# Angular momentum raising lowering operator

## Homework Statement

Derive $[L_\pm , L^2]=0$

## Homework Equations

$L_{\pm}=L_x \pm iL_y$

## The Attempt at a Solution

$[L_\pm , L^2]=[L_x,L_x^2] \pm i[L_y,L_y^2]=[L_x,L_x]L_x + L_x[L_x,L_x] \pm i([L_y,L_y]L_y+L_y[L_y,L_y])$

Is this right so far? If so, how do I proceed from this? The books and websites I'll read always just state $[L_\pm , L^2]=0$ instead of proving it.

## The Attempt at a Solution

$L^{2}=L^{2}_{x}+L^{2}_{y}+L^{2}_{z}$

Then

$[L_{±},L^{2}]=[L_{x}±iL_{y},L^{2}_{x}+L^{2}_{y}]$

which is going to give you some cross terms. Using the fact that $[L_{i},L_{j}]=ih\epsilon_{ijk}L_{k}$, you can move some stuff around and cancel terms to arrive at the final answer. I'm not sure how you got to where you are.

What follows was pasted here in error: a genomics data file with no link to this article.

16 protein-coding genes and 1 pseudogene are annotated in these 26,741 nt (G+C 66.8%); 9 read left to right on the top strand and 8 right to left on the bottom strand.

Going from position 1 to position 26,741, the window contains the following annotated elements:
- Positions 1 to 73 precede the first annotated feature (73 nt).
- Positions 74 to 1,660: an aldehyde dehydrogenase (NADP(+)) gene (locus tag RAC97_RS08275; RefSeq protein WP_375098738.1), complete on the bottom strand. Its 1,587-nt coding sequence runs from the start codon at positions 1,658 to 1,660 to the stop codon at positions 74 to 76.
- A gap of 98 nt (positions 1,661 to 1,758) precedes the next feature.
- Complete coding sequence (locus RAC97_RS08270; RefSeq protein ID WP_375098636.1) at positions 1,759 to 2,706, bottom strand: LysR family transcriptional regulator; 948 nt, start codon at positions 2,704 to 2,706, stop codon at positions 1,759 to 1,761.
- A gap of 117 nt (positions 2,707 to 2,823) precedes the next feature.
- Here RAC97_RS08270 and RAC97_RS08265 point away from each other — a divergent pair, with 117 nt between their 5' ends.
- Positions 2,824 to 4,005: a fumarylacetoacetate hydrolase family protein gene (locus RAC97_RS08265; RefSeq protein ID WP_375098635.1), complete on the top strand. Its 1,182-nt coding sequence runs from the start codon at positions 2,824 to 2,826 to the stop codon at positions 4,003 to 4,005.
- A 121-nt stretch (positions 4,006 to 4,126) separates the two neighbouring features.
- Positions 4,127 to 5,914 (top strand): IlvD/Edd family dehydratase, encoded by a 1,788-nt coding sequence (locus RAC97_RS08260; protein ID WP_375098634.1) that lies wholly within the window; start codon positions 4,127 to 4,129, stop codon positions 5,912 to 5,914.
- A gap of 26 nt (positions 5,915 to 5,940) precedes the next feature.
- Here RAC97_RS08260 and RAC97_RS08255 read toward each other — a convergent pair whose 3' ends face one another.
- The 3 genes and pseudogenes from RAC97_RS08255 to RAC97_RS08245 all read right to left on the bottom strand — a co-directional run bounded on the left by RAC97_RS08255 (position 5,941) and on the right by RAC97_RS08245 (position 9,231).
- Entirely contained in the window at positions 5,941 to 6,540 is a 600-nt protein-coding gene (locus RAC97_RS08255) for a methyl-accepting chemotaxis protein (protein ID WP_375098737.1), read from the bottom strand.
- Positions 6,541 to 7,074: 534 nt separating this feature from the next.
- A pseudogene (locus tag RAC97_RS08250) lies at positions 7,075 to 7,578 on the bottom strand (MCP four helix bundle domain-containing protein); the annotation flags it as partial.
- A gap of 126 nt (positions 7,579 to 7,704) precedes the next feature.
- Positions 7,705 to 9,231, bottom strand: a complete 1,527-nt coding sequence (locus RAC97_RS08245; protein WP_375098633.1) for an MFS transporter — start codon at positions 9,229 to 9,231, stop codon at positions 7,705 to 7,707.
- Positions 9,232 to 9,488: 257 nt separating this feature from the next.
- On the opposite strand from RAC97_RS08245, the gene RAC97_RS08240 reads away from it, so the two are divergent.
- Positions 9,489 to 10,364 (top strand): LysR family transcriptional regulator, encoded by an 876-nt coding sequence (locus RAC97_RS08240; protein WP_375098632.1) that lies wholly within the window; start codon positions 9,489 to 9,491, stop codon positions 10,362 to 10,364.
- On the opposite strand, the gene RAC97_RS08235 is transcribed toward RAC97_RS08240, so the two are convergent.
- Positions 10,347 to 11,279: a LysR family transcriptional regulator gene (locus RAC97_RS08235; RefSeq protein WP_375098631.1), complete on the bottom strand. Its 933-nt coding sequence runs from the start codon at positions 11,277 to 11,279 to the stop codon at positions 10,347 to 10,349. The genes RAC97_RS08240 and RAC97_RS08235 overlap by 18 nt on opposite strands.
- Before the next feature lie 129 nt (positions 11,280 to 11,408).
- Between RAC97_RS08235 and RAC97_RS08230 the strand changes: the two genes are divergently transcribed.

I'm having some trouble expanding the commutators due to the +/- sign. Is it still [A,B]=AB-BA?

Is it still [A,B]=AB-BA?

This is always true.

After writing the commutation relation, and expanding, the ± just becomes $\mp$ when multiplied by -. If you have two like terms, one of which has the sign ± and the other of which has the sign $\mp$, they will cancel.

Is the following ok?

$[L_\pm,L^2]=(L_x \pm iL_y)(L_x^2+L_y^2)-(L_x^2+L_y^2)(L_x \pm iL_y)$

$[L_\pm,L^2]=L_x^3+L_xL_y^2\pm iL_x^2L_y\pm iL_y^3 -L_x^3 \mp i L_x^2 L_y -L_x L_y^2 \mp iLy^3$

= 0

I tried to do the same as what I did above to prove $[L_+,L_-]=2\hbar L_z$ but I got zero instead:

$[L_+,L_-]=(L_x +iL_y)(L_x-iL_y)-(L_x-iL_y)(L_x+iL_y)=(L_x^2+L_y^2)-(L_x^2+L_y^2)=0$

I found the following derivation but I don't understand how the last three equalities were arrived at:

$[L_+,L_-]=[L_x+iL_y,L_x-iL_y]=i[L_y,L_x]-i[L_x,L_y]=\hbar (L_z+L_z)=2\hbar L_z$